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Flight Plans Newsletter

21. Robotics and Space Exploration - Part 1

by Gus Posey, Education Department, The Museum of Flight The surface of Venus as seen by the Soviet probe Venera 13.- Photo courtesy of The Museum of Flight

The extreme environments found outside Earth’s atmosphere represent a significant exploration challenge. The rewards, both philosophical and scientific, are difficult to ignore, but for the humans who live and work in space, extraordinary care must be taken to ensure their survival. As a result, our understanding of the solar system, and the improbably large cosmos of which it is one small part, has been dramatically augmented by robotic explorers: electromechanical devices custom-built to survive the rigors of space.

Although its scientific capabilities were limited, the launch of Sputnik in 1957 demonstrated the potential for machines in orbit. Alarming to some, Sputnik’s simple transmission carried significant political weight, and accelerated American efforts to produce a similar device. This was a period of incredible Soviet momentum, however, and even as the United States was perfecting simpler satellites, the Soviet probe Luna 1 flew past the moon in 1959. The probe returned information about the solar wind and discovered that the moon has no magnetic field.

In 1962, the United States sent Mariner 2 on its way to Venus, after the rocket carrying Mariner 1 went off course and was destroyed. The probe carried instruments to measure the solar wind, confirming the earlier data sent by Luna 1. From orbit, Mariner 2’s radiometers discovered cool clouds surrounding a surprisingly hot planet. The mission was the first completely successful flight to another planet by any nation, and marked the beginning of a series of increasingly capable probes.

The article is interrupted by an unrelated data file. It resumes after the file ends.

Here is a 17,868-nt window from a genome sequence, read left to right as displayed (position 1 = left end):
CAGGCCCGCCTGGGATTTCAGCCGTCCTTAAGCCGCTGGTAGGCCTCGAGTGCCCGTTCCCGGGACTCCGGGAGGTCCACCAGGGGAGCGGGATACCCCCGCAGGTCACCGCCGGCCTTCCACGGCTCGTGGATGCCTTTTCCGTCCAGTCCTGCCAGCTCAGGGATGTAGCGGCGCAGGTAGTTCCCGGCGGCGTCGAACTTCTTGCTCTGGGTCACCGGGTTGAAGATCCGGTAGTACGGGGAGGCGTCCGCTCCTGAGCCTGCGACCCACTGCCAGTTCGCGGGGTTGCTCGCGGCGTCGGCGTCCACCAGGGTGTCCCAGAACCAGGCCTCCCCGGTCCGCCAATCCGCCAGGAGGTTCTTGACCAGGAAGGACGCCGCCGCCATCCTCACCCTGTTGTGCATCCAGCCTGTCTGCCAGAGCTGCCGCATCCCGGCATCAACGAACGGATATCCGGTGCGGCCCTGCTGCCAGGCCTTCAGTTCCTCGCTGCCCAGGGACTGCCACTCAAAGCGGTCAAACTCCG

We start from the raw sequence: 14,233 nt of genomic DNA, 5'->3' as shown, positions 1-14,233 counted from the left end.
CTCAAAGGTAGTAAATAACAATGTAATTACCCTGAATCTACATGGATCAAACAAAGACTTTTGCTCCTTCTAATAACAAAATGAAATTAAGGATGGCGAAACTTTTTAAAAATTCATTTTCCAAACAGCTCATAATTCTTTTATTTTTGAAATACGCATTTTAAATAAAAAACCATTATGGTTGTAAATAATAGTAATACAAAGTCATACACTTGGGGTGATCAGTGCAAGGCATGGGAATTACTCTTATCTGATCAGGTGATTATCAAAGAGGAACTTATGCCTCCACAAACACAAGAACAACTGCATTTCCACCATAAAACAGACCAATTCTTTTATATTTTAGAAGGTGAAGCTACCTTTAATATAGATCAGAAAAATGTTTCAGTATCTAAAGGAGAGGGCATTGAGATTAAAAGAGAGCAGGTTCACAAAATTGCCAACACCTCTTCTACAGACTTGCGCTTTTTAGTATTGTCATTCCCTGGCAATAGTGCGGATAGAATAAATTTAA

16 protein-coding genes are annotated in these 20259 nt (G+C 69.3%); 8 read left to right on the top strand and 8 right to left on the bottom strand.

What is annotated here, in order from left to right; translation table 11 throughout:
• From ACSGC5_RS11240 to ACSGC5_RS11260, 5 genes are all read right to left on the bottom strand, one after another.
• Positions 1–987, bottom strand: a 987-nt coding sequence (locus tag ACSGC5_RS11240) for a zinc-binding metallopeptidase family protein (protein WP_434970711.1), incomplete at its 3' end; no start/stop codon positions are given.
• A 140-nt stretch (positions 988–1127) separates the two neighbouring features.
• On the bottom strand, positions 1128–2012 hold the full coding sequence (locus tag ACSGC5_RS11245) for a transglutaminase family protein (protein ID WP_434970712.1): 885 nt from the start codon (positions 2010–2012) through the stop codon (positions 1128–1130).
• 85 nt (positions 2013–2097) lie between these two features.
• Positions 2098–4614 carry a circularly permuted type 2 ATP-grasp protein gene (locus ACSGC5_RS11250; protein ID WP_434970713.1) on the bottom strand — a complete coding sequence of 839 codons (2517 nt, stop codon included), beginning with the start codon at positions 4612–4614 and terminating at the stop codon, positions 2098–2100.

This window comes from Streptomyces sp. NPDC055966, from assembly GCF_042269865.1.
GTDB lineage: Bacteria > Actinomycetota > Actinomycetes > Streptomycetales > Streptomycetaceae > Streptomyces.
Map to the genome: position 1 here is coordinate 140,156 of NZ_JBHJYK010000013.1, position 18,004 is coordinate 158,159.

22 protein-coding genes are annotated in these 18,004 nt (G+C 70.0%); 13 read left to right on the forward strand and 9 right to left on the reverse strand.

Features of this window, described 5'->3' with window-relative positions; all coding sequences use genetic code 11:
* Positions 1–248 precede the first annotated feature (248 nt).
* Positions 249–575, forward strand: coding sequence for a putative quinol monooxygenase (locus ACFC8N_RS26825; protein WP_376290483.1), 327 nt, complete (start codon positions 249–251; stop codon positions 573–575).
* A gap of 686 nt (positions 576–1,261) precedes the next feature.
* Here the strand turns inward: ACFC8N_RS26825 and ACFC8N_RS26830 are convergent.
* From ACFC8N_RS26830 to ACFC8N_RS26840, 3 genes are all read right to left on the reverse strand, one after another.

At the same time, the Soviet Union was also trying to reach Venus. Although several early attempts were unsuccessful, the Soviet probe Venera 3 finally arrived on Venus in 1966. Communication with the probe was lost before the probe entered the Venusian atmosphere, and the landing was, in fact, more of a crash. However, the probe was the first human-made object to reach another planet, and would be followed by other, more capable designs. Venera 4 returned the first information from the atmosphere of another planet in 1967; Venera 5 sent similar data before the planet’s enormous atmospheric pressure crushed the probe miles above the surface. Venera 6 fared slightly better, but met a similar fate. On December 15, 1970, Venera 7 became the first spacecraft to land on another planet, and survived for 23 minutes before it was destroyed by heat and pressure. Venera 8 lasted for almost an hour.

The true capabilities of the Venera probes, and robotic spacecraft in general, were demonstrated by Venera 9, which returned the first pictures of the Venusian surface in 1975. Subsequent probes resisted the crushing pressure and intense heat with increasing success, adding to the data generated by earlier missions. The last of the Venera landers reached Venus in 1981, returning the first color images of the surface of Venus and discovering types of rock similar to that of Earth’s midocean ridges.